Thorium oxide (thoria) has the highest melting point of all the binary metal oxides at3,300°C. This property contributed to its use in several refractory applications. High-temperature uses were in ceramic parts, investment molds, and crucibles.
Thorium nitrate was used in the manufacture of mantles for incandescent “camping” lanterns, including natural gas lamps and oil lamps. Thorium mantles provide an intense white light that is adjusted towards the yellow region by a small addition of cerium. Thoriated mantles were not produced domestically due to the development of a suitable thorium-free substitute.
Thorium nitrate also was used to produce thoriated tungsten welding electrodes. Thoriated tungsten welding electrodes were used to join stainless steels, nickel alloys, and other alloys requiring a continuous and stable arc to achieve precision welds.
The nitrate form was also used to produce thoriated tungsten elements used in the negative poles of magnetron tubes. Thorium was used because of its ability to emit electrons at relatively low temperatures when heated in a vacuum. Magnetron tubes were used to emit electrons at microwave frequencies to heat food in microwave ovens and in radar systems used to track aircraft and weather conditions.
Thorium was used in other applications as catalysts, electron emitting-tubes, elements in special use light bulbs, fuel cell elements, high-refractivity glass, photo conductive films, radiation detectors, and target materials for X-ray tubes.
In metallurgical applications, thorium was alloyed primarily with magnesium. Thorium metal has a high melting temperature of 1,750°C and a boiling point of about 4,790°C. Magnesium-thorium alloys used by the aerospace industry are lightweight and have high strength and excellent creep resistance at elevated temperatures. Thorium-free magnesium alloys with similar properties have been developed and are expected to replace most of the thorium-magnesium alloys presently used. Small quantities of thorium were used in dispersion-hardened alloys for high-strength, high-temperature applications.
Thorium was used as a nuclear fuel in the thorium-232/ uranium-233 fuel cycle. No foreign or domestic commercial reactors are operating with this fuel cycle. The use of thorium as a nuclear fuel is not expected to grow due to the current availability of low-cost uranium.
Government stocks of thorium nitrate in the NDS were 3,216,828 kilograms (7,091,891 pounds) on December 31, 1997. The NDS shipped 1,724 kilograms (3,800 pounds) for waste disposal research in 1997. The NDS inventory included 273,181 kilograms (602,262 pounds) of thorium nitrate allocated to meet the NDS goal requirements and 2,943,646 kilograms (6,489,629 pounds) classified as excess to the goal. No stocks of thorium nitrate were sold during the year.
The U.S. Department of Energy’s (DOE) inventory at yearend was 535,000 kilograms of thorium oxide equivalent contained in metal and various compounds. The DOE contractor, Fernald Environmental Restoration Management Company (FERMCO), a subsidiary of Huor Daniel’s Fernald, shipped 140,000 kilograms of thorium oxide in 1997 FERMCO also shipped to waste disposal an estimated 4,200 kilograms of thorium oxide equivalent contained in ore.
The price of monazite concentrate, typically sold with a minimum 55% rare-earth oxide including thoria, free-on-board (f.o.b.) as quoted in U.S. dollars and based on U.S. import data, was $400 per ton. The 1997 monazite price increased from the previous years price range, as converted from Australian dollars (A$), of US$244-US$285 (Metal Bulletin, 1997). The 1997 price of monazite on a contained rare-earth oxide basis sold for $0.73 per kilogram.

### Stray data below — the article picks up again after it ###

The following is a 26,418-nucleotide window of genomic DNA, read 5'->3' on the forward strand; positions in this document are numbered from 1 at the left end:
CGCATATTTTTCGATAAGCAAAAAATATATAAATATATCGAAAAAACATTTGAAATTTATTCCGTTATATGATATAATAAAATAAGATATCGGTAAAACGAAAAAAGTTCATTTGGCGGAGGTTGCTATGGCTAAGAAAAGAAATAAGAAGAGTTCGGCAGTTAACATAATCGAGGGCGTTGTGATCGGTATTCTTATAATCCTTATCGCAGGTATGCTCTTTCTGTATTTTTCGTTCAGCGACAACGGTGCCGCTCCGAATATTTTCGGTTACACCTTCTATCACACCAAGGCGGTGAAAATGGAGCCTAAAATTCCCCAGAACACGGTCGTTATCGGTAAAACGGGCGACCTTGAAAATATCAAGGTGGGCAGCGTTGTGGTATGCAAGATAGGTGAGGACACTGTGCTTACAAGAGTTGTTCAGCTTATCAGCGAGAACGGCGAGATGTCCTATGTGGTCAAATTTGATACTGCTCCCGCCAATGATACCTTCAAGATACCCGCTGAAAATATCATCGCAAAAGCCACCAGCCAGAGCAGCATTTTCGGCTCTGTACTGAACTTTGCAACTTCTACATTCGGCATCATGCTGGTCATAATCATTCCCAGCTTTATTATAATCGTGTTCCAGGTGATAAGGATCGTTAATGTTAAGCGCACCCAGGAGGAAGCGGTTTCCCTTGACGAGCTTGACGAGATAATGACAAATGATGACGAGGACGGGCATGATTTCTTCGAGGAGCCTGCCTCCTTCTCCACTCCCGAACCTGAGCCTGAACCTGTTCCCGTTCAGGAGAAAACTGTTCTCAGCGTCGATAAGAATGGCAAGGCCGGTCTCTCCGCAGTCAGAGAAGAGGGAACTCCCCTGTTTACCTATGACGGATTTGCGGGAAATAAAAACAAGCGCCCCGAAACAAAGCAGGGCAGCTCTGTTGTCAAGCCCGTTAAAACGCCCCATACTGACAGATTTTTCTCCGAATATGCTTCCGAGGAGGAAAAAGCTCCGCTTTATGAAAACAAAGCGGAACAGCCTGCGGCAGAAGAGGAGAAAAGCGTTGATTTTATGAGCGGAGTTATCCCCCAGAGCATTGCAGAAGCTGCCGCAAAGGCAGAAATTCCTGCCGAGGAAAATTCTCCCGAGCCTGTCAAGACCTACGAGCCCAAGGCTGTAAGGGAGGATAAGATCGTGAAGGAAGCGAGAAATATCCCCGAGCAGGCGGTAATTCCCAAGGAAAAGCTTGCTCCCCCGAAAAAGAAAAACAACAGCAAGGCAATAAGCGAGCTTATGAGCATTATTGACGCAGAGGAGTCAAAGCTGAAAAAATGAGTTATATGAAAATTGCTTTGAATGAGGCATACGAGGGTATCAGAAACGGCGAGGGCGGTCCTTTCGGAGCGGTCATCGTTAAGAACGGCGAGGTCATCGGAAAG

Thorium oxide prices quoted by Rhone-Poulenc Basic Chemicals Co. (Rhodia as of January 1, 1998) decreased slightly or were unchanged in 1997. At yearend 1997, thorium oxide prices per kilogram f.o.b. Shelton, CT, were $82.50 for 99.9% purity and $107.25 per kilogram for 99.99% purity.
Thorium alloy prices, previously quoted by Reade Manufacturing Co., a division of Magnesium Elektron, Lakehurst, NJ, were no longer available because of depletion of the company’s stocks.
Thorium demand continued to remain depressed as industrial consumers expressed concerns with the potential liabilities, the costs of complying with environmental monitoring and regulations, and cost increases at approved waste disposal sites.
Nonenergy uses for thorium in the United States have decreased substantially over the past 7 years. Domestic demand is forecast to remain at current depressed levels unless low-cost technology is developed to dispose of residues. Manufacturers have successfully developed acceptable substitutes for thorium-containing incandescent lamp mantles, paint and coating evaporation materials, magnesium alloys, ceramics, and investment molds. The traditionally small markets for thorium compounds, welding electrodes, and lighting, are expected to remain the leading consumers of thorium compounds through the end of the millennium. Thorium’s potential for growth in nonenergy applications is limited by its natural radioactivity. Its greatest potential exists in energy applications as a nuclear fuel or subatomic fuel in an industry that accepts radioactivity. In the long term, high disposal costs, increasingly stringent regulations, and public concerns related to thorium’s natural radioactivity are expected to continue to depress its future use.
Metal Bulletin, 1996, Non-ferrous ores: Metal Bulletin [London] no,. 8141, December 31, p.25.
SOURCES OF INFORMATION
U.S. Geological Survey Publications
horium. Annual Mineral Industry Surveys.
Thorium. Ch. In Mineral Commodity Summaries, annual.
Thorium. Ch. In Minerals Yearbook.
Nuclear Fuels. Ch. In United States minerla resources, U.S.
Geological Survey Professional Paper 820, 1973.
Uranium Industry Annual 1997, U.S. Department of Energy.
Thorium. Ch. In Minerla Facts and Problems, U.S. Bureau of
Mines Bulletin 675, 1985.